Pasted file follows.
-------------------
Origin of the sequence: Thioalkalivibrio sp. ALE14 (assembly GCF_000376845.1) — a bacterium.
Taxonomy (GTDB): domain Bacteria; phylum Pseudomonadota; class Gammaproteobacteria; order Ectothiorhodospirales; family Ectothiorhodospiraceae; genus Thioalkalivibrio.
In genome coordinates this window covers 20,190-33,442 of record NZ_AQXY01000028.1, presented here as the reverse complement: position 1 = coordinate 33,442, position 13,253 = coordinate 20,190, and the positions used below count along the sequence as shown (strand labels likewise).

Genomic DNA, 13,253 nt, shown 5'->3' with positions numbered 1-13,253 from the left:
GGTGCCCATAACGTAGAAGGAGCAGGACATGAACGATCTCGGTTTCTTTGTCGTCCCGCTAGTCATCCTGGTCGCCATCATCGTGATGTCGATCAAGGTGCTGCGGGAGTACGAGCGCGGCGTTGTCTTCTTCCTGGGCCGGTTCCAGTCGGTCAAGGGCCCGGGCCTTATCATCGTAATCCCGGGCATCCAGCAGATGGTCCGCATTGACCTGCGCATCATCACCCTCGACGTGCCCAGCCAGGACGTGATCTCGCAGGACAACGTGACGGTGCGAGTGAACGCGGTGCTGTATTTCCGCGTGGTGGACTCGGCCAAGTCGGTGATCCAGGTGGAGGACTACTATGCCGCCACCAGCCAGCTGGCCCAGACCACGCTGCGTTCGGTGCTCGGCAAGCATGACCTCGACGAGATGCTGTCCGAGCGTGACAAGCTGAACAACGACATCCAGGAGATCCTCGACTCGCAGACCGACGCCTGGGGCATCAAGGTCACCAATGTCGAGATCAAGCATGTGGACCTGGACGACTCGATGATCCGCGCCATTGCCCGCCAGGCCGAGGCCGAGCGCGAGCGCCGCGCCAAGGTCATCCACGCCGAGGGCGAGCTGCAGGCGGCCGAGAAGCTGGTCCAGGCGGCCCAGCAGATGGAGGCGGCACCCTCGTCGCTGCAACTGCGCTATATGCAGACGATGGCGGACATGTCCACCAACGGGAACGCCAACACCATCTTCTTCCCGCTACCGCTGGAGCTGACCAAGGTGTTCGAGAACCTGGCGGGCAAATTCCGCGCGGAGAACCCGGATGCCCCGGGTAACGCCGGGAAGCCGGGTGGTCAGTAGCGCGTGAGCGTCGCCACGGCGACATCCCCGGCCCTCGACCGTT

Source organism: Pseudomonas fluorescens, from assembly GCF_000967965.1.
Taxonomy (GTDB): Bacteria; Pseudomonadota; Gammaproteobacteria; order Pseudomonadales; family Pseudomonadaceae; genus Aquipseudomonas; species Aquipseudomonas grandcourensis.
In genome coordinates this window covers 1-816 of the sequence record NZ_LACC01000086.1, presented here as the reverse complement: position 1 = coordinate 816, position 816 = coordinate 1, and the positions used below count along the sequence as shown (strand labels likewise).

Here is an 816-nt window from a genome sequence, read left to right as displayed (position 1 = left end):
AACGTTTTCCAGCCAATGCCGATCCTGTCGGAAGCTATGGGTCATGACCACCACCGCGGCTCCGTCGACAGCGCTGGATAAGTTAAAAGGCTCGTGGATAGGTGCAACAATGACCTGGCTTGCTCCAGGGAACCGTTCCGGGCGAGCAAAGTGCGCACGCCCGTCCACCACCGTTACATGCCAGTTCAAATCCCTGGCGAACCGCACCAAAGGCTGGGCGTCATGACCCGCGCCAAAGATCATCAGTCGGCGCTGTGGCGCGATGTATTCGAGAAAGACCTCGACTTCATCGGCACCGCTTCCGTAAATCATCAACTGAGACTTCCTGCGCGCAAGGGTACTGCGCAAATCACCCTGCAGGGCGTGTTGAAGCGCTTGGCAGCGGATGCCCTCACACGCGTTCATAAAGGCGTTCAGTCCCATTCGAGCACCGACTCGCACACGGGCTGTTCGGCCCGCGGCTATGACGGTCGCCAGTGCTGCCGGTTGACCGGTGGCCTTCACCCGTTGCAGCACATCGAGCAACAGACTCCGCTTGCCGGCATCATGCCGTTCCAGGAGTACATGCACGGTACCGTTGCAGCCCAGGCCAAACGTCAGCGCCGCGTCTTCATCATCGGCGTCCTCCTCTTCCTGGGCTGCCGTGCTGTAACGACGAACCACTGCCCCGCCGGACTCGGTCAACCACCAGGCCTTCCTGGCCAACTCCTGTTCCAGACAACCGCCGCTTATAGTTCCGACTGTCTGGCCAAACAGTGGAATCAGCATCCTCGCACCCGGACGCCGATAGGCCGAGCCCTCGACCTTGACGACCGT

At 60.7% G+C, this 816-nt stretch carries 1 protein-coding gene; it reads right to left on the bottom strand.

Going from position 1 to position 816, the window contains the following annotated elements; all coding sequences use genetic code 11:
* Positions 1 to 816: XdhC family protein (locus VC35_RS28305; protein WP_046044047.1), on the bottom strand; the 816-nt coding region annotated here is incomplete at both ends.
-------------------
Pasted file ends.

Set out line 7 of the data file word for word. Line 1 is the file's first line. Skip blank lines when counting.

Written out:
Taxonomy (GTDB): Bacteria; Pseudomonadota; Gammaproteobacteria; order Pseudomonadales; family Pseudomonadaceae; genus Aquipseudomonas; species Aquipseudomonas grandcourensis.